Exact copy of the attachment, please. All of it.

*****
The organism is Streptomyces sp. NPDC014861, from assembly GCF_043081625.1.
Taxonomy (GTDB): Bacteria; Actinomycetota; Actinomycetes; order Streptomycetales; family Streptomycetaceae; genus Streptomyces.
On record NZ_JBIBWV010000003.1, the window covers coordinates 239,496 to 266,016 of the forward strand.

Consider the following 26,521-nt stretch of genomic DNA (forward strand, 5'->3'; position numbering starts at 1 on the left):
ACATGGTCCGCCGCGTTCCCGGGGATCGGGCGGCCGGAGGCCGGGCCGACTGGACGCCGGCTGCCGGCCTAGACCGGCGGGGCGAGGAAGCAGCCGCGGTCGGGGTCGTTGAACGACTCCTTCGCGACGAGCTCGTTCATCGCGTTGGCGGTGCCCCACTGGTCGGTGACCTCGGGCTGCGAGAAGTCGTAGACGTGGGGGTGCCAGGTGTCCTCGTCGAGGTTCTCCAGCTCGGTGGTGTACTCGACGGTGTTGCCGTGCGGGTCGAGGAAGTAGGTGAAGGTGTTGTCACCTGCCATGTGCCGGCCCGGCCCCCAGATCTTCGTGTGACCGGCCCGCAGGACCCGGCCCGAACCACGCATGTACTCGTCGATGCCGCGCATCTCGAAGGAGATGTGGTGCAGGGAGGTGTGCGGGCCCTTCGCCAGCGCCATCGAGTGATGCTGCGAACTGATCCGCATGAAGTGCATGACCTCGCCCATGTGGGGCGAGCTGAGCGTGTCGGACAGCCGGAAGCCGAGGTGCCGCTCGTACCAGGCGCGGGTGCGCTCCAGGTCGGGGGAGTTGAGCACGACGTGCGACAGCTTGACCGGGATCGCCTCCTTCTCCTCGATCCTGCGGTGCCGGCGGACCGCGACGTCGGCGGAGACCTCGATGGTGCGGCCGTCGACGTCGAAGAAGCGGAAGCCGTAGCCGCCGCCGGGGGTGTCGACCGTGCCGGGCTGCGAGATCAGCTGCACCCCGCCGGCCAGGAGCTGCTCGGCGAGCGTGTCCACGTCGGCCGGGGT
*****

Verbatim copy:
The organism is Streptomyces sp. NPDC014861, from assembly GCF_043081625.1.
Taxonomy (GTDB): Bacteria; Actinomycetota; Actinomycetes; order Streptomycetales; family Streptomycetaceae; genus Streptomyces.
On record NZ_JBIBWV010000003.1, the window covers coordinates 239,496 to 266,016 of the forward strand.

Consider the following 26,521-nt stretch of genomic DNA (forward strand, 5'->3'; position numbering starts at 1 on the left):
ACATGGTCCGCCGCGTTCCCGGGGATCGGGCGGCCGGAGGCCGGGCCGACTGGACGCCGGCTGCCGGCCTAGACCGGCGGGGCGAGGAAGCAGCCGCGGTCGGGGTCGTTGAACGACTCCTTCGCGACGAGCTCGTTCATCGCGTTGGCGGTGCCCCACTGGTCGGTGACCTCGGGCTGCGAGAAGTCGTAGACGTGGGGGTGCCAGGTGTCCTCGTCGAGGTTCTCCAGCTCGGTGGTGTACTCGACGGTGTTGCCGTGCGGGTCGAGGAAGTAGGTGAAGGTGTTGTCACCTGCCATGTGCCGGCCCGGCCCCCAGATCTTCGTGTGACCGGCCCGCAGGACCCGGCCCGAACCACGCATGTACTCGTCGATGCCGCGCATCTCGAAGGAGATGTGGTGCAGGGAGGTGTGCGGGCCCTTCGCCAGCGCCATCGAGTGATGCTGCGAACTGATCCGCATGAAGTGCATGACCTCGCCCATGTGGGGCGAGCTGAGCGTGTCGGACAGCCGGAAGCCGAGGTGCCGCTCGTACCAGGCGCGGGTGCGCTCCAGGTCGGGGGAGTTGAGCACGACGTGCGACAGCTTGACCGGGATCGCCTCCTTCTCCTCGATCCTGCGGTGCCGGCGGACCGCGACGTCGGCGGAGACCTCGATGGTGCGGCCGTCGACGTCGAAGAAGCGGAAGCCGTAGCCGCCGCCGGGGGTGTCGACCGTGCCGGGCTGCGAGATCAGCTGCACCCCGCCGGCCAGGAGCTGCTCGGCGAGCGTGTCCACGTCGGCCGGGGT